Ask Sheila - Archive
Sheila Scott OBE has now retired and therefore is no longer available to answer your social care questions. However, you might still find the answer you’ve been searching for down below.
How many stages are there in the test of capacity?
Hi Sheila, I keep hearing about a test which needs to be completed for Mental Capacity. Can you tell me how many stages there are in this test?
Thank you for your question.
There are two parts to the assessment of whether or not a person has the capacity to make a particular decision:
Step 1. Before making the assessment
You must act from the assumption that the person has capacity to make the decision but:
Does the decision need to be made without delay:
If not, is it possible to wait until the person does have the capacity to make the decision for himself or herself?
If the answer to question 1 is YES then proceed to the assessment.
If the answer to question 1 is NO then delay the making of the decision.
Step 2. The assessment
Is there an impairment of, or disturbance in, the functioning of the person’s mind or brain (it does not matter if this is permanent or temporary)?
If yes, does the impairment or disturbance make the person unable to make the particular decision?
If the answer to both those questions is NO then the person has mental capacity to make their own decisions.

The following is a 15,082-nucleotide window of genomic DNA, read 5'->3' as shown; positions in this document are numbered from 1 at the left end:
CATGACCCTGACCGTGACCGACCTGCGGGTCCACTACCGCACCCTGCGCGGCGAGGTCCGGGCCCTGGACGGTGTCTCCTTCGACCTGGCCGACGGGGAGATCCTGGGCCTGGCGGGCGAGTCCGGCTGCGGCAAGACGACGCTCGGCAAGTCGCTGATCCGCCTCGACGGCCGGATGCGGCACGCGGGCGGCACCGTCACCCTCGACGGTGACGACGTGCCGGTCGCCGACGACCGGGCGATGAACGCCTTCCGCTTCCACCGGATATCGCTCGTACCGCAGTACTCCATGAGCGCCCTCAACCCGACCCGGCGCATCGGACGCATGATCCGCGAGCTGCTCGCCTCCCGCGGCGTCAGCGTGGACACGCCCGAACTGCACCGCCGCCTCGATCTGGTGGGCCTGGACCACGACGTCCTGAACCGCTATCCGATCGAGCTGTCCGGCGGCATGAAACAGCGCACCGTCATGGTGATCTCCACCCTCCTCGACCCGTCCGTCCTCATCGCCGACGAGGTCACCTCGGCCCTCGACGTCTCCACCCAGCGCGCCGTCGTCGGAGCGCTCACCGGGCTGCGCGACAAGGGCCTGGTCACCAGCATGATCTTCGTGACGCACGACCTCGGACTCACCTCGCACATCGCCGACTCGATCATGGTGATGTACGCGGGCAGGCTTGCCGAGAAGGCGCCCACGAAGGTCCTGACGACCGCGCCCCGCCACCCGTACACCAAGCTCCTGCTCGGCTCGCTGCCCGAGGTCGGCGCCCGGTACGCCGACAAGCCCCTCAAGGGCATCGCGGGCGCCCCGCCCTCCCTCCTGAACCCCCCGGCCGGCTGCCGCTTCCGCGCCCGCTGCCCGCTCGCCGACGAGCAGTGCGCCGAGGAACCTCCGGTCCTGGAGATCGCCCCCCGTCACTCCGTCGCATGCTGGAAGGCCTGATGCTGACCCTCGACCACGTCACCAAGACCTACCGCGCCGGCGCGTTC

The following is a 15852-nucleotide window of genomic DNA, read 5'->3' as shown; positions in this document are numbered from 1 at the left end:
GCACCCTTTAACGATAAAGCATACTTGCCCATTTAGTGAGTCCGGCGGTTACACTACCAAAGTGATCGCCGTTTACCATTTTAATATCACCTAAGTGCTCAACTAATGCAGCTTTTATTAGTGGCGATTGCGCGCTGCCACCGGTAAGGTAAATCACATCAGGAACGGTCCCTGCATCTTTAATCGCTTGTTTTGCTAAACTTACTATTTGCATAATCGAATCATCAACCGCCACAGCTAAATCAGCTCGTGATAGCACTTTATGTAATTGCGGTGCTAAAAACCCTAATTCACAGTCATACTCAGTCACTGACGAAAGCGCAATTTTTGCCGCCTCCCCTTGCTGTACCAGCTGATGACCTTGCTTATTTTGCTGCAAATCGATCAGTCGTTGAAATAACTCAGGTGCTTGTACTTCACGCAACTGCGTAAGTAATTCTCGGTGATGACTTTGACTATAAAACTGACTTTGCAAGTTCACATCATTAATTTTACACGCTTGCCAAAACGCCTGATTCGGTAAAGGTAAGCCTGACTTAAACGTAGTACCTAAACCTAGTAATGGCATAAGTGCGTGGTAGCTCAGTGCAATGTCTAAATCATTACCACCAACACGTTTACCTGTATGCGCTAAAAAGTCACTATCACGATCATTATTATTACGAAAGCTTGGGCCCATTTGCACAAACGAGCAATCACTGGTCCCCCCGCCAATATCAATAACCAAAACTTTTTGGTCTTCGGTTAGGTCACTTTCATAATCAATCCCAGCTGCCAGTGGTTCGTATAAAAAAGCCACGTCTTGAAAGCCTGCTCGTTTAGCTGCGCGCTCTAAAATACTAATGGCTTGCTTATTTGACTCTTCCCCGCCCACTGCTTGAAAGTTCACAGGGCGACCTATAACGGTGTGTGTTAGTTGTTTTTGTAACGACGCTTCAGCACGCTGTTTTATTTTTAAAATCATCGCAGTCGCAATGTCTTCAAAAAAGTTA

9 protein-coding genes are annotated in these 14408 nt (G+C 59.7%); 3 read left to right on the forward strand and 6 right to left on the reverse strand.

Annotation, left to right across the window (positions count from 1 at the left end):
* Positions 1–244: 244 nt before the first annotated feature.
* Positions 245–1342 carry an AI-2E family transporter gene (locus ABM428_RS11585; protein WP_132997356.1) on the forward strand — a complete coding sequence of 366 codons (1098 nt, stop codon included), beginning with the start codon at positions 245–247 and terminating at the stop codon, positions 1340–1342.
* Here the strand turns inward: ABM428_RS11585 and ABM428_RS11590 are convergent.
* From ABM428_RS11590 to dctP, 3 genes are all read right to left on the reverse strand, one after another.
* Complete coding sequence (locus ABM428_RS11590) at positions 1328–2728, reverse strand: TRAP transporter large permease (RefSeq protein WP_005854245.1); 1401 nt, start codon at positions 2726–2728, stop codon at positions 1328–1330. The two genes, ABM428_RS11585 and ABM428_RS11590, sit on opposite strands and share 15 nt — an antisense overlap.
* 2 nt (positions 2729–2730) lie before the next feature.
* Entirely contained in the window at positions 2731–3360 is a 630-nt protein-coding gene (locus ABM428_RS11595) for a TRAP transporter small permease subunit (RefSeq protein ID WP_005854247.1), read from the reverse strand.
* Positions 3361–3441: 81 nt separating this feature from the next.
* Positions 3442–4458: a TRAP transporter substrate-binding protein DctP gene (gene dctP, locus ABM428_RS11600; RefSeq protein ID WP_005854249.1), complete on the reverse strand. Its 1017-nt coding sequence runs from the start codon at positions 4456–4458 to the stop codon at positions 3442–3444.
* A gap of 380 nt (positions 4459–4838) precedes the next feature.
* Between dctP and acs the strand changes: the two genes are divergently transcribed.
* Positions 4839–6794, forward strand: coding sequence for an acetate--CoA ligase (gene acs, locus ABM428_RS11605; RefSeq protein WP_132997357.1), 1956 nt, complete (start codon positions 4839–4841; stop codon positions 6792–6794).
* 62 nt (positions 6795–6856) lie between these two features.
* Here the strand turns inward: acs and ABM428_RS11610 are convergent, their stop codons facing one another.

If the answer is YES to either question then you need to decide the following;
Is the person able to understand the information relevant to the decision, including understanding the likely consequences of making, or not making the decision?
Is the person able to retain that information?
Is the person able to use or weigh that information as part of the process of making the decision?
Is the person able to communicate their decision (whether by talking, using sign language or any other means)?
If the answer to any of these four questions is NO then the person does not have the mental capacity to make a decision.
Any decisions made in relation to the Mental Capacity Act must be properly and formally recorded.
In many of the more difficult decisions several people may be consulted.
I hope that this is helpful.
There is a great deal of information about the Mental Capacity Act on the website of the Office of the Public Gradian.
*All information is correct at the time of publishing.
Sheila Scott OBE has now retired and therefore is no longer available to answer your social care questions.
For Sheila Scott OBE from National Care Association (NCA), care is Sheila's life. She possesses a strong command of the issues facing the care sector informed by her long career as a nursing professional, the owner and manager of a care business, and as a leader in the care sector.
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